Alibaba Group Said to Offer All-in Rate of Up to 600 Basis Points for Loan

Alibaba Group Holding Ltd. (ALIBABZ) is offering to pay a blended all-in rate of as much as 600 basis points more than the London interbank offered rate on $3 billion of loans, according to a person familiar with the matter.

The two-part borrowing, signed last week, pays a blended margin of about 475 basis points more than Libor, the person said, asking not to be identified because the details are private. Alibaba Group may pay at least 525 basis points for the blended all-in rate, which takes into account margins and fees on both tranches, the person said.

The facility, the proceeds of which will be used to take the borrower’s Hong Kong-listed unit, Alibaba.com Ltd. (1688), private, will be split into $2 billion of one-year borrowing and a $1 billion three-year amortizing loan, the person said. The loans have a combined average life of 1 1/2 years, the person said.

Alibaba Group, run by billionaire Jack Ma, offered HK$13.50 ($1.74) a share for the 27 percent it doesn’t already own in Alibaba.com, according to a Feb. 21 regulatory filing to the Hong Kong Stock Exchange. Ma is seeking to buy out minority Alibaba.com shareholders four years after a $1.7 billion initial public offering as the unit warned of slowing earnings growth tied to a change in strategy.

John Spelich, a Hong Kong-based spokesman at Alibaba, declined to comment on the loan’s pricing when contacted at his office today.

Ma is in separate negotiations with Yahoo! Inc. to buy the 40 percent stake the U.S. company owns in closely held Alibaba Group.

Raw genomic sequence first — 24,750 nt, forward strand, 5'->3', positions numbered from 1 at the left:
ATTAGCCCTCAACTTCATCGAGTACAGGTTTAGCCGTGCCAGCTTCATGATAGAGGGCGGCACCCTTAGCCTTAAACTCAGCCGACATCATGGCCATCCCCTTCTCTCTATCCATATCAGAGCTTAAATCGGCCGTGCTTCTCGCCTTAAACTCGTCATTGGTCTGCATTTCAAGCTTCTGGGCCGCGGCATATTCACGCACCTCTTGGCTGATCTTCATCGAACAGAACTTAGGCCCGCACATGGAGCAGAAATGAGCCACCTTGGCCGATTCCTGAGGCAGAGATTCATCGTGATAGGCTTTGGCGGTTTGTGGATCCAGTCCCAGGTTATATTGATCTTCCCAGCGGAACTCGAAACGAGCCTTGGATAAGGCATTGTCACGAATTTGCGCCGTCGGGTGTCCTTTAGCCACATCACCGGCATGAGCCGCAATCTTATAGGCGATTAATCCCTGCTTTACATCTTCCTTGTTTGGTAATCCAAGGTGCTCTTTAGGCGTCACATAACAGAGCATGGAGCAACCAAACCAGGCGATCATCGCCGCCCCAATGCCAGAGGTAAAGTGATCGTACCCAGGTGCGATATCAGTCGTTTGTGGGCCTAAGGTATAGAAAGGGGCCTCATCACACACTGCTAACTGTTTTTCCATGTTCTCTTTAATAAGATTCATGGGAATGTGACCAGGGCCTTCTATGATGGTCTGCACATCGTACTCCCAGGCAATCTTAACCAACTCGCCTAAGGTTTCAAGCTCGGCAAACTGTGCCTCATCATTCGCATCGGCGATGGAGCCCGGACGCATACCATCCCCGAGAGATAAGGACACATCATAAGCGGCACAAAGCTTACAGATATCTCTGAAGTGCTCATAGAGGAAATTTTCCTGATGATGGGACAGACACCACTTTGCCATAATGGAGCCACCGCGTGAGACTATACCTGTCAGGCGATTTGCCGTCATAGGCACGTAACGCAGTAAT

Alibaba Group signed the loan to finance the planned Alibaba.com deal with arrangers Australia & New Zealand Banking Group Ltd., Credit Suisse Group AG, DBS Bank Ltd., Deutsche Bank AG, HSBC Holdings Plc and Mizuho Corporate Bank Ltd., according to the Feb. 21 filing.

Marketing to a wider group of banks in syndication has begun, and lenders invited to join in the senior phase are being asked to commit at least $100 million to $300 million, the person said today.

Alibaba has multiple options to repay the $2 billion portion, including using cash, possibly channeled through dividends, the person said. It may also use proceeds from a bond sale, or more loans, the person said.

The new financing will boost Alibaba Group’s debt to a maximum of 1 1/2 times dividends, the person said.

An amortizing loan is one where the principal of the loan is paid down over the life of the facility, according to some amortization schedule, typically through equal payments.

To contact the reporter on this story: Katrina Nicholas in Singapore at knicholas2@bloomberg.net

To contact the editor responsible for this story: Shelley Smith at ssmith118@bloomberg.net

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